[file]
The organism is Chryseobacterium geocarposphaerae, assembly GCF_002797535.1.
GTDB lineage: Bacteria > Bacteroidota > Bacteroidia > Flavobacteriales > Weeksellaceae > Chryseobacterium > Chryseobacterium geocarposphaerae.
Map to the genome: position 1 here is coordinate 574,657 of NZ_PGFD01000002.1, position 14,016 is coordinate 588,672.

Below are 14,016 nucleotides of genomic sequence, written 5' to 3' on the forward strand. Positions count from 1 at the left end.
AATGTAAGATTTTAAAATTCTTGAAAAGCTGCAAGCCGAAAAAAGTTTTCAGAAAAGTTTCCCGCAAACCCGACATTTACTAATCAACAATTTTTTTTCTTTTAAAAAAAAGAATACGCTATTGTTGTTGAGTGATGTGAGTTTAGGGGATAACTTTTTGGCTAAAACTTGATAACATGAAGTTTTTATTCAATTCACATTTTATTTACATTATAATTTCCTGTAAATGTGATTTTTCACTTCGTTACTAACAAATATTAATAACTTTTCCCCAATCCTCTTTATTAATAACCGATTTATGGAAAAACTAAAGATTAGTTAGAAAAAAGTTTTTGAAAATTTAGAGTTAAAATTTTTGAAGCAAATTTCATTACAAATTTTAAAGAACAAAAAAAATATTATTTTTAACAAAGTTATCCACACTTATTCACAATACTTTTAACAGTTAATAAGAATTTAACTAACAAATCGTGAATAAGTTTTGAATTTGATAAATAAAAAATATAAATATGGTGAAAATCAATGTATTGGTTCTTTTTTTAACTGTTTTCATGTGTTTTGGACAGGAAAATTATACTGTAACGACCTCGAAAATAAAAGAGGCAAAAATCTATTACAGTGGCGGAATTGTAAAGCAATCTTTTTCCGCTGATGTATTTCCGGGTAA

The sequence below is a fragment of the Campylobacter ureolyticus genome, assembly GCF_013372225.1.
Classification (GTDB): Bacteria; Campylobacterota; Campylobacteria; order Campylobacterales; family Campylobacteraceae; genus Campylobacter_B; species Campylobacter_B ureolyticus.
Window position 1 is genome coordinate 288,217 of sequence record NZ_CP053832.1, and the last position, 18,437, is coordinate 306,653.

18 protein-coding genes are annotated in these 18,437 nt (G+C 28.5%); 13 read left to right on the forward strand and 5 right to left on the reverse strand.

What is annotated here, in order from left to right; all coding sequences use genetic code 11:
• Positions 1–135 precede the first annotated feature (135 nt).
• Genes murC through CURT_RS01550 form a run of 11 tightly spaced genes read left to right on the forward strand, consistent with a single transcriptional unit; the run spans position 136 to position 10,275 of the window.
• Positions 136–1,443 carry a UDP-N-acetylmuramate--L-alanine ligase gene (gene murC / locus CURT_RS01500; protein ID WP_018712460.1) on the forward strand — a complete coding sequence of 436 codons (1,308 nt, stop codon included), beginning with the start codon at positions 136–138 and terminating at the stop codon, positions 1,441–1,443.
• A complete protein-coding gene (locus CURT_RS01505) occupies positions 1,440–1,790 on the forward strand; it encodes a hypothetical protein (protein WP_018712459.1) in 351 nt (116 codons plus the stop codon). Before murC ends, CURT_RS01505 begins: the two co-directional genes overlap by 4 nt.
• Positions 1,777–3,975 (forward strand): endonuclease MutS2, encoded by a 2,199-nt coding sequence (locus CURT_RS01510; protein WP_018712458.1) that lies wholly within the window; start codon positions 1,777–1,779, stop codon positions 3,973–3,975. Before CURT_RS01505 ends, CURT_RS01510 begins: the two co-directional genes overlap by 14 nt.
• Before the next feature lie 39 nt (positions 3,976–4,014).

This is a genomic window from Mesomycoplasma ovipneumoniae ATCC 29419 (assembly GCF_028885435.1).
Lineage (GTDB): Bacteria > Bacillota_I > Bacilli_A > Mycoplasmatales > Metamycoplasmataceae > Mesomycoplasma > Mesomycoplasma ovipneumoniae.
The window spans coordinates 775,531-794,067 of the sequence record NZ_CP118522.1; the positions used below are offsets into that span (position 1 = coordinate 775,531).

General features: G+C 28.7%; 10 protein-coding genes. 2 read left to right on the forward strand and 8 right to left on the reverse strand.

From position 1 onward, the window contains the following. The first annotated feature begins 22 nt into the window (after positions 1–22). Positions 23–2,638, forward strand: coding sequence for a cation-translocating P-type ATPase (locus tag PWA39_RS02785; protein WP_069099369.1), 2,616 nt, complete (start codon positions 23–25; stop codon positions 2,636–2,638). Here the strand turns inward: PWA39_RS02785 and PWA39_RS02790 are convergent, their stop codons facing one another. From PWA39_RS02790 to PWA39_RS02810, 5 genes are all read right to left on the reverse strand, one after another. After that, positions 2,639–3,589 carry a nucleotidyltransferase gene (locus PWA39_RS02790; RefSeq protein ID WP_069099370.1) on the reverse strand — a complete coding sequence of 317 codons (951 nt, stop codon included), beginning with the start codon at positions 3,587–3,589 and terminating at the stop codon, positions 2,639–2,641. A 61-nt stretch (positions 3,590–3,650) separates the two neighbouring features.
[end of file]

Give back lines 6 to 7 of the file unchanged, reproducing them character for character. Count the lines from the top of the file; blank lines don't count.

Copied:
The sequence below is a fragment of the Campylobacter ureolyticus genome, assembly GCF_013372225.1.
Classification (GTDB): Bacteria; Campylobacterota; Campylobacteria; order Campylobacterales; family Campylobacteraceae; genus Campylobacter_B; species Campylobacter_B ureolyticus.